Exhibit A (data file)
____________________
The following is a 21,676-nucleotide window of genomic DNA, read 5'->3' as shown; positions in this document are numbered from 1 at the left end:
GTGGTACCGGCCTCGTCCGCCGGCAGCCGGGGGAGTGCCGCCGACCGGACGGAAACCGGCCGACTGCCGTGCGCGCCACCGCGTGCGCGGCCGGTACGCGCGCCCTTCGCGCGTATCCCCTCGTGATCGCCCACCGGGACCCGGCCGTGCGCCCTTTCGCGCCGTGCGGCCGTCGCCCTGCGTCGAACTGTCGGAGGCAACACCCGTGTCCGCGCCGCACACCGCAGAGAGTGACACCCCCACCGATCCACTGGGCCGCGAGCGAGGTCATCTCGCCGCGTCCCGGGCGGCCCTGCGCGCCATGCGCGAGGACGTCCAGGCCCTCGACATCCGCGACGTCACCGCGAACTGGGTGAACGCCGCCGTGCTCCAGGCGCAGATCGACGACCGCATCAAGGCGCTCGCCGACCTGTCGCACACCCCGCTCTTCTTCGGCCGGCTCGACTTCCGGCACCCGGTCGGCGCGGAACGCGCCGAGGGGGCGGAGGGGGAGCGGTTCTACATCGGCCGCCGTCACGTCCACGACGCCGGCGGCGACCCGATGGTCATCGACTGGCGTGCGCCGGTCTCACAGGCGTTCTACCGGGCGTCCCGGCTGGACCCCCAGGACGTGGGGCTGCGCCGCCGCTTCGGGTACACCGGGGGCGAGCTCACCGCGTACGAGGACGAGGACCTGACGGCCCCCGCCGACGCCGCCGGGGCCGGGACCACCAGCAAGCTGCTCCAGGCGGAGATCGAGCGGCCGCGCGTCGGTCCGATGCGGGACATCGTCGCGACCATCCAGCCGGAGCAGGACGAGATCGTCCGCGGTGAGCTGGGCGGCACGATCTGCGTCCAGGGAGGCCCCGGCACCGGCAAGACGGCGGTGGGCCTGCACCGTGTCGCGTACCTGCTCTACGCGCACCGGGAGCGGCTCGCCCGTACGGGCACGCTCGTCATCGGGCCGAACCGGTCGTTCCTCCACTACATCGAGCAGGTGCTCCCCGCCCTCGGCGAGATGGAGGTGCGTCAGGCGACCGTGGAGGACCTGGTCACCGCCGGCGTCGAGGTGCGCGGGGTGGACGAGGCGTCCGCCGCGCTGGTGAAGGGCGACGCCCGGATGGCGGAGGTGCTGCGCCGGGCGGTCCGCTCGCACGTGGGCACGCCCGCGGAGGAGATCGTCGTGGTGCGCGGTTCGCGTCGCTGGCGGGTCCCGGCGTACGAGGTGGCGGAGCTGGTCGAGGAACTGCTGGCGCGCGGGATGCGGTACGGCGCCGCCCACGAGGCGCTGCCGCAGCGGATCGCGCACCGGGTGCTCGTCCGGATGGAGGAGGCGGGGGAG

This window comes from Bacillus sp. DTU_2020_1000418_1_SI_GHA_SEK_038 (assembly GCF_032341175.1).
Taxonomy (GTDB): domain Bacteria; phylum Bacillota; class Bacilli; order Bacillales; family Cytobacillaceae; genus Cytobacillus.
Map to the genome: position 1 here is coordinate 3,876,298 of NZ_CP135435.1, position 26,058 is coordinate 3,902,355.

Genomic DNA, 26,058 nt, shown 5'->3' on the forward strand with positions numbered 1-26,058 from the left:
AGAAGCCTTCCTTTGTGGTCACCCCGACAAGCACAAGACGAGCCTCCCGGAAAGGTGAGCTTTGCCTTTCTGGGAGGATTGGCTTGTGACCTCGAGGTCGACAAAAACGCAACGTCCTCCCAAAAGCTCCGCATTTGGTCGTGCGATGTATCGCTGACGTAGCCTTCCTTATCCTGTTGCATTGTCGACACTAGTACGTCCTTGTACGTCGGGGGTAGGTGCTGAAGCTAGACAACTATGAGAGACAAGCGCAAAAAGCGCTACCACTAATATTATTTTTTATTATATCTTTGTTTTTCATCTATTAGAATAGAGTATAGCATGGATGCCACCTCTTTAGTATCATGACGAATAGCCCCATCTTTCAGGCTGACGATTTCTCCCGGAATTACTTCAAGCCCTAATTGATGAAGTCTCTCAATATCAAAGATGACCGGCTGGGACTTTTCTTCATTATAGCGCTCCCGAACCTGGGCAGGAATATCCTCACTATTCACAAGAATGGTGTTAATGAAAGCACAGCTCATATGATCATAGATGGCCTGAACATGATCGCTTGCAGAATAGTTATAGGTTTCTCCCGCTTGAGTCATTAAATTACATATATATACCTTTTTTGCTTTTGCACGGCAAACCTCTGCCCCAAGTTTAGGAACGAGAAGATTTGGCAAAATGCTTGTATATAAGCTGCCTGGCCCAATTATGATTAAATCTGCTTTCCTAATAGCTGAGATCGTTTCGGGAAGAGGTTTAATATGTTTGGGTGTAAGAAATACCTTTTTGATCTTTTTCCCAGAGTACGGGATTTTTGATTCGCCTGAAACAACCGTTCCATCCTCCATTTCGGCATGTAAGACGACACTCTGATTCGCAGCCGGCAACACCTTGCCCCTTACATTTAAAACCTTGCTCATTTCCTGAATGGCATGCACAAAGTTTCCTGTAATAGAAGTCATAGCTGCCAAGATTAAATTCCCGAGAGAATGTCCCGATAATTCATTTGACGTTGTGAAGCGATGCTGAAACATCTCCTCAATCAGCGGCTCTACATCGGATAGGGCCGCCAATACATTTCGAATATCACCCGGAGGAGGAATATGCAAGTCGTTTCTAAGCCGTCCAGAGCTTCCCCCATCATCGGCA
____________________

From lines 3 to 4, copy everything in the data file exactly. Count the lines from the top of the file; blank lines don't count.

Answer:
This window comes from Bacillus sp. DTU_2020_1000418_1_SI_GHA_SEK_038 (assembly GCF_032341175.1).
Taxonomy (GTDB): domain Bacteria; phylum Bacillota; class Bacilli; order Bacillales; family Cytobacillaceae; genus Cytobacillus.